Flame (1996 film)

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Directed by Ingrid Sinclair
Produced by Joel Phiri
Simon Bright
Starring Marian Kunonga
Ulla Mahaka
Distributed by California Newsreel
Running time
85 minutes
Language English

Flame is a controversial 1996 war film directed by Ingrid Sinclair,[1] produced by Joel Phiri and Simon Bright,[2] and stars Marian Kunonga and Ulla Mahaka.[3] It was the first Zimbabwean film since independence set during the Rhodesian Bush War, and served as a tribute to the Zimbabwe African National Liberation Army's many female guerrillas.[1]


In 1975, Florence, an impulsive young peasant girl from the Mashonaland countryside, decides to run away and join the Zimbabwe African National Union (ZANU) after her father is detained by the Rhodesian Security Forces. She and her friend Nyasha subsequently brave the dangers of the African bush on a long trek to a refugee camp in neighbouring Mozambique, where they are trained as militants by ZANU's insurgent wing, ZANLA. Both adopt new revolutionary identities: Nyasha becomes Liberty, representing her desire for self-sufficiency, while Florence brands herself Flame, representing passion.

Life in the Mozambican refugee camps is hard: Flame and Liberty must learn to deal with the hardship and constant dangers of insurgent life. To complicate matters, some unscrupulous male guerrillas - such as Comrade Che, a ZANLA political commissar, assume that female members of the party would be available to satisfy their sexual desires. When Flame rejects his advances, Che rapes and impregnates her with his child.

Although naturally devastated, Flame reconciles with Che and is shattered when he and their son are killed by a Rhodesian air strike. Determining she has nothing to live for but the conflict, Flame goes on to distinguish herself during ZANLA raids on farms and infrastructure. Zimbabwean independence in the 1980s proves bittersweet for Flame, who finds it difficult adjusting to civilian life. Under Robert Mugabe's new government, rural unemployment is rising, thousands continue to migrate to urban areas in search of work, and many ZANLA veterans - including Flame's new husband - feel disillusioned or ignored. Flame relocates to Harare, where Liberty has used her background as an intelligence officer to secure a lucrative administrative post, although their reunion is short-lived: Flame wants assistance but Liberty no longer believes in the collectivist principles of mutual support and shared purpose once preached by ZANU during the bush war.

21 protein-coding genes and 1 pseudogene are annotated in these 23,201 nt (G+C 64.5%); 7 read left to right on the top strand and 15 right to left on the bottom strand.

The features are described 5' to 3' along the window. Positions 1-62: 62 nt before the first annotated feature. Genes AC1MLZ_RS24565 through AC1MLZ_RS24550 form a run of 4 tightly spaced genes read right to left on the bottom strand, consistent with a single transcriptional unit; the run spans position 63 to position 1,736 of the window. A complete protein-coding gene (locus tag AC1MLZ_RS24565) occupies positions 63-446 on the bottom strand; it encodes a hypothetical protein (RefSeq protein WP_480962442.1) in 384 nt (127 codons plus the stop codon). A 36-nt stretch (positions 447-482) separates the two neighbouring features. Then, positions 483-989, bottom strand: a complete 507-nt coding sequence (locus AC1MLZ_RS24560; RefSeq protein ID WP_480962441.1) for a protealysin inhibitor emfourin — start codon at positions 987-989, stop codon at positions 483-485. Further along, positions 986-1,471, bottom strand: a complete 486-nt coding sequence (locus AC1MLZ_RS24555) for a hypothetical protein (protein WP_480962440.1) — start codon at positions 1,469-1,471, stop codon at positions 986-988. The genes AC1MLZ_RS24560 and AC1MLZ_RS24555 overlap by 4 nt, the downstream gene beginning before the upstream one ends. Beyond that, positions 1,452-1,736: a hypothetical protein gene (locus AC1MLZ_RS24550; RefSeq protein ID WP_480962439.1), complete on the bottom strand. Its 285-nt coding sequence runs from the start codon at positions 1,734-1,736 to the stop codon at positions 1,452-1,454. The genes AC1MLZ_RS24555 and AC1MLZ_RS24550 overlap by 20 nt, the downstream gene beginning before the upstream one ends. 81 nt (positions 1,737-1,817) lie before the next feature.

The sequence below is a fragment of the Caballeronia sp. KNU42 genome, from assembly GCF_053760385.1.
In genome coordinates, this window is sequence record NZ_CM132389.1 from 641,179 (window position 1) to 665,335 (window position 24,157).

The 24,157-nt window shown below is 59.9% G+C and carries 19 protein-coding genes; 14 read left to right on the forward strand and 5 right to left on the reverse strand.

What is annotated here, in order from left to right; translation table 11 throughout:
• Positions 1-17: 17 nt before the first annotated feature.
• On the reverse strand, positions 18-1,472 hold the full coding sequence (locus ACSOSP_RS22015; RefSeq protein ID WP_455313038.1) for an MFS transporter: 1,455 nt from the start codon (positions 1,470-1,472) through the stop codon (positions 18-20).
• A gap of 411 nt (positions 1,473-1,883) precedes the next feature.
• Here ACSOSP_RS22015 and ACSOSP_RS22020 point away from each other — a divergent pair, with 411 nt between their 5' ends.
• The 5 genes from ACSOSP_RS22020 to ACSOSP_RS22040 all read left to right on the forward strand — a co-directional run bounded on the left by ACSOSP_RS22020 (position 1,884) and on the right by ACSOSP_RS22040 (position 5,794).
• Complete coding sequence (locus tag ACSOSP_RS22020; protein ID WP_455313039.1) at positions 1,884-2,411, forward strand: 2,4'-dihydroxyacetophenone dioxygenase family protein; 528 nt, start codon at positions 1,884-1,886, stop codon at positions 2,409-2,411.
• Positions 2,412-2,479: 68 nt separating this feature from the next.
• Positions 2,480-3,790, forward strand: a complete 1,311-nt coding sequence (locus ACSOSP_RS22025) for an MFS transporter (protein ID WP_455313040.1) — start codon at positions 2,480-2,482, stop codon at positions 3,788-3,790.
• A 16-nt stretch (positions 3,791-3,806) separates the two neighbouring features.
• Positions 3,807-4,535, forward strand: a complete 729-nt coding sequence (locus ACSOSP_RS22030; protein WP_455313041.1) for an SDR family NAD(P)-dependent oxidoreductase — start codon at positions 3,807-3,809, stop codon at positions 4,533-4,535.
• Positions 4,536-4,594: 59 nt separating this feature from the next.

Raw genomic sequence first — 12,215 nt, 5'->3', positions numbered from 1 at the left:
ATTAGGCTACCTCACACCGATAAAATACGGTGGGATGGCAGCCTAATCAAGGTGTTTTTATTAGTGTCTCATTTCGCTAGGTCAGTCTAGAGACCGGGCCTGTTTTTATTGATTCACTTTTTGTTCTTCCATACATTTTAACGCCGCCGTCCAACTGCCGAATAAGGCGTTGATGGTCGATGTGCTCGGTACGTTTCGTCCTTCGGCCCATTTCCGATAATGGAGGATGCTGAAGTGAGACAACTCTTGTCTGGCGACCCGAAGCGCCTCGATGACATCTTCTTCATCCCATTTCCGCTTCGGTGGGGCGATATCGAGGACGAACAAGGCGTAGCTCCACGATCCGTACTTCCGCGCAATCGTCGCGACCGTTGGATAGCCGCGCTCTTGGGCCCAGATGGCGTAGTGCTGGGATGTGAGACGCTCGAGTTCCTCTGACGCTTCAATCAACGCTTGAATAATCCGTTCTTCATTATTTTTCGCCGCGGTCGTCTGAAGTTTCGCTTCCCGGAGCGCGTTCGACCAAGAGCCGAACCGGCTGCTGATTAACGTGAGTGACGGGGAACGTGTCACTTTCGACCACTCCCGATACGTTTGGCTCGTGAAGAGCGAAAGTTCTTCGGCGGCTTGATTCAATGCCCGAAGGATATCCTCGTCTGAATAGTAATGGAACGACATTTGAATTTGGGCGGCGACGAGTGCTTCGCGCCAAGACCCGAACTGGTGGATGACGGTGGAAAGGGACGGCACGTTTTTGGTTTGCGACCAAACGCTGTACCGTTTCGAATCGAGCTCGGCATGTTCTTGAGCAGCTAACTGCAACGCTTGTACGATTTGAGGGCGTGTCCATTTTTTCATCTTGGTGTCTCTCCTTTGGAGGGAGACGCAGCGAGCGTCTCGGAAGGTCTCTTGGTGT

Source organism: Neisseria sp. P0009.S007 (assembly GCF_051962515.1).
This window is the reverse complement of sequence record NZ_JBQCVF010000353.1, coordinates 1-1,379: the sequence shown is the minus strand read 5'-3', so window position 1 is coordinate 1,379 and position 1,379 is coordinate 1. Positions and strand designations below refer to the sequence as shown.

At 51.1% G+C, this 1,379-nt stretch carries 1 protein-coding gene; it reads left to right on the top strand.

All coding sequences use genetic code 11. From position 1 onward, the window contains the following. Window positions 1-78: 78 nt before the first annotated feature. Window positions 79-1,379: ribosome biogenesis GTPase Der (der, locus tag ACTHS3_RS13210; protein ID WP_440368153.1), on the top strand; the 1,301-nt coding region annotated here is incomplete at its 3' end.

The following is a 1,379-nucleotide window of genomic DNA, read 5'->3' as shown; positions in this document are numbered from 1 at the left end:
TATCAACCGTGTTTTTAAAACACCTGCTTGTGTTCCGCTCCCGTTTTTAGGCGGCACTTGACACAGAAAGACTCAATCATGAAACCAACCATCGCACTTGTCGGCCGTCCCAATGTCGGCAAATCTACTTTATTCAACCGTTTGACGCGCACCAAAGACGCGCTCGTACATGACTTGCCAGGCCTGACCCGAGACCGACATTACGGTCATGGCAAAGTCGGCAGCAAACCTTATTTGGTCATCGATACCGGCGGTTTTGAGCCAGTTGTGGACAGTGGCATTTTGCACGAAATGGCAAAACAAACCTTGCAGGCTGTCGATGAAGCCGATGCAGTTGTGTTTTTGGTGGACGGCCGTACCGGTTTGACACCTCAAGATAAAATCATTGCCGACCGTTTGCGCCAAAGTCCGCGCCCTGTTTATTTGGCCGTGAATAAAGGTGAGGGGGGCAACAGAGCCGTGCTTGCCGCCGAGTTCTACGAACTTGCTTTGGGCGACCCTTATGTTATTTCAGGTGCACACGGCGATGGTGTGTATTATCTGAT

The two acquaintances finally attend a Heroes' Day party, nearly fifteen years after their struggle against white Rhodesia began, in an increasingly authoritarian Zimbabwe. They continue to greet passerby with the old pan-African slogan, "A luta continua" ("the struggle continues") as the film closes.



The film was shot in Zimbabwe.[5]


Flame was selected for the 1996 Cannes Film Festival.[6]


Flame received several awards in the following film festivals:[2]

Southern African Film Festival, Harare

  • OAU Prize - Best Film
  • Jury Award - Best Actress
  • Jury Award - Best Director

Journées de Cinématographe de Carthage, Tunis

  • Special Jury Prize - Best Film

Amiens Film Festival, Amiens, France

  • Prix du Public - Best Film
  • Palmares du Jury - Best Actress
  • OCIC Award - Best Film

M-Net Film Awards, Cape Town

  • Best Music

The Annonay International Film Festival, France

  • The Grand Prix - Best Film

The Milan African Film Festival

  • Premio del Pubblico (The Public Prize)
  • Concorso Lungometraggi - Migliore Opera Prima (Best First Film)

The Human Rights Watch International Film Festival, New York

  • The Nestor Almendros Prize

The International Women's Film Festival in Turenne (1998)

  • The Jury Award for Best Film
  • The Youth Award for Best Feature Film

In Zimbabwe[edit]

After being shown to the Veterans Association of Zimbabwe, the veterans claimed it was "full of lies" and were angered by the rape scene. The film was confiscated by police for being "subversive and pornographic", but was returned to the producers after a worldwide campaign. Ultimately, it passed Zimbabwean censors and became a box office success and the number one film of the year in Zimbabwe.[6]


  1. ^ a b "Flame". California Newsreel. Retrieved 13 April 2011. 
  2. ^ a b "Flame". Zimmedia. Retrieved 13 April 2011. 
  3. ^ a b c "Flame (1998)". Internet Movie Database. Retrieved 13 April 2011. 
  4. ^ a b Films Distribution
  5. ^ Director
  6. ^ a b "Flame: Notes for Viewing the Film". California Newsreel. Retrieved 13 April 2011. 

External links[edit]